From the Archives: The Grown Up (1981)

in Culture

Always we awake to our metamorphosed condition, to the awareness that the strange body in the bed is our own. Women awake and discover, after centuries of dreaming, that they are men. Worms awaken into birds and music bursts from their astonished throats. An elderly businessman awakes and knows himself to be a plane tree: His leaves reach for the light and swell with growth. Often the amazement is too much to bear, and our awakening is brief. We slip back into being the rudimentary creatures that we were. We become less, and sleep resumes its old sovereignty, until once more, without warning, we awaken.

So it was when Francis awoke, one morning in July. He had gone to bed a 10-year-old; he woke 26 years older. Even before his eyes were open the shock of the transformation had wiped out the particulars of his old identity. He was free, therefore, simply to glory in this enormous fulfillment: the mass of his arms, the breadth of his chest, his sheer immensity. He stood up. He stretched, and touched, with his fingertips, the plaster nubbles of the room’s low ceiling. So big!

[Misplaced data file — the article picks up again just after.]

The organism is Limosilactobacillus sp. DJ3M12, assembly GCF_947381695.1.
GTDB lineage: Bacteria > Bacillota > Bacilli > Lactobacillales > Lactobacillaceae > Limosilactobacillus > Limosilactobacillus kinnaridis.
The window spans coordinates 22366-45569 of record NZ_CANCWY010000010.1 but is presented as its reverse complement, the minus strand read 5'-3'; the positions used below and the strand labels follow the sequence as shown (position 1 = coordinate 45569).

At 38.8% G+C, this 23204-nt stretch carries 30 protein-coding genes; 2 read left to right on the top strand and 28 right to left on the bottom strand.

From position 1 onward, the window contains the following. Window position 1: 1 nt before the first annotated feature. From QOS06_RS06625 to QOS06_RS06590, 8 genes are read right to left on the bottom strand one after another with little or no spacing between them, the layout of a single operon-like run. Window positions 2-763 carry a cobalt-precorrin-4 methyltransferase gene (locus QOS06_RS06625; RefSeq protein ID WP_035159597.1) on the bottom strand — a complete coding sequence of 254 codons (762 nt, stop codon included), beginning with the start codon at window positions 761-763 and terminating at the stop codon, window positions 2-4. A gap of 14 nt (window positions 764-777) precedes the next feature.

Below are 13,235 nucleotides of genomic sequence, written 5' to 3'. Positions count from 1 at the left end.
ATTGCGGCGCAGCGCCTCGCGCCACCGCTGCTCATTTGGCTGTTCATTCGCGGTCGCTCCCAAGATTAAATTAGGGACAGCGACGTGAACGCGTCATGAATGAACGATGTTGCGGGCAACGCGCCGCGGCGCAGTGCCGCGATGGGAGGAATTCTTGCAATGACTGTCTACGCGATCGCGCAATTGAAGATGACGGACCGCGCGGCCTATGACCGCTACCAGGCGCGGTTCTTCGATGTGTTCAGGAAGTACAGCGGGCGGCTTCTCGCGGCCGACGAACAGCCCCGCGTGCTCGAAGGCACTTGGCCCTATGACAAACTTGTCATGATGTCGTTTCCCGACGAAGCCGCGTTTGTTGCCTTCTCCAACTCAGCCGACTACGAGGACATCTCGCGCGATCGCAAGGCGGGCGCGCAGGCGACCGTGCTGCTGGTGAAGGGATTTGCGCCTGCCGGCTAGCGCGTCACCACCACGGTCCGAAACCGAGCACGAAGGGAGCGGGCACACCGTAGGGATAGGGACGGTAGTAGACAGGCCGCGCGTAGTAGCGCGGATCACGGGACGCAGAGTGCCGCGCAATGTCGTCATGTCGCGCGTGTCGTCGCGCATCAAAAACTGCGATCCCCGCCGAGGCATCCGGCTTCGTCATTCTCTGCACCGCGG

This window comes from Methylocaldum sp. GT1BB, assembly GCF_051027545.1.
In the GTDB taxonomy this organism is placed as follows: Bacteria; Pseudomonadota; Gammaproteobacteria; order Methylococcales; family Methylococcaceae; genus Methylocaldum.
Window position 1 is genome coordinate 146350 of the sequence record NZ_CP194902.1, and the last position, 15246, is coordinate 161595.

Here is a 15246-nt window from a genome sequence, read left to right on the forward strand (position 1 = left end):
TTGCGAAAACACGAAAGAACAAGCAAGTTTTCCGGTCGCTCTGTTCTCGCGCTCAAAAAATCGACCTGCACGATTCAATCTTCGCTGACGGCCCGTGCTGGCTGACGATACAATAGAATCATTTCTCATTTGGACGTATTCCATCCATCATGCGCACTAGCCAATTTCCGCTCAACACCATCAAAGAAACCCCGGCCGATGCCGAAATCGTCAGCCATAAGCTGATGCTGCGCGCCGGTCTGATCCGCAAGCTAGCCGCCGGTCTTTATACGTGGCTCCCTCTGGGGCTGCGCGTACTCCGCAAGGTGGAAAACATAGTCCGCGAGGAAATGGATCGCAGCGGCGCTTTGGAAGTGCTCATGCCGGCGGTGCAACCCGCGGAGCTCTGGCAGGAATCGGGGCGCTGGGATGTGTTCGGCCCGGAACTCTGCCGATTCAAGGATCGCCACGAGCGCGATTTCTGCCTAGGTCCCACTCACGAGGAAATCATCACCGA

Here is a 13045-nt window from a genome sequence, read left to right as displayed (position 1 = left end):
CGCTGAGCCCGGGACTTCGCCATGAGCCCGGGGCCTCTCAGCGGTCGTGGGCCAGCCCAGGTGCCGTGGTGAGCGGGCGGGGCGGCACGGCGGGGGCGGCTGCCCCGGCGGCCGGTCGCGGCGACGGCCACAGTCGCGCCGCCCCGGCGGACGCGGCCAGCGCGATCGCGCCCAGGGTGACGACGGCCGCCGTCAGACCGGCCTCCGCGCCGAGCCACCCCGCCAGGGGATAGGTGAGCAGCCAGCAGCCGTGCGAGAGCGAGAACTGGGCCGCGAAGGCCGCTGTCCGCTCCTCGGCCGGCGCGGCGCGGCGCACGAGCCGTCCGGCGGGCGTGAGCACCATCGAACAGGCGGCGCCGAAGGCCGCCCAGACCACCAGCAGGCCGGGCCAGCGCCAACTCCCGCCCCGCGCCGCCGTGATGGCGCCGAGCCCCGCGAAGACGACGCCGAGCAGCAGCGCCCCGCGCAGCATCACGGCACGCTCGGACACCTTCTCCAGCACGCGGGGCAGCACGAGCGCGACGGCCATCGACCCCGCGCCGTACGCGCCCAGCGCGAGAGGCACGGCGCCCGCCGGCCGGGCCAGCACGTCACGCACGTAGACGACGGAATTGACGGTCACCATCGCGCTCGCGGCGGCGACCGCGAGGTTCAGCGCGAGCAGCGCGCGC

And there, in the mirror mounted to the closet door, was the proof of his transformation and its benediction. His, the mustache, the smile, the teeth. His, the legs and arms, the muscled neck, the… His mind, abashed, refused to name it, but it was his as well, with all the rest.

He thought: I must get dressed.

In clothes he was even more amazingly a grown-up. Tying a tie had proved to be beyond him, but there was, in the same drawer as his socks, a single clip-on bow, white polka-dots on maroon. And in the closet, on a shelf, a straw hat.

He clattered down the fire …

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Author: High Times / High Times

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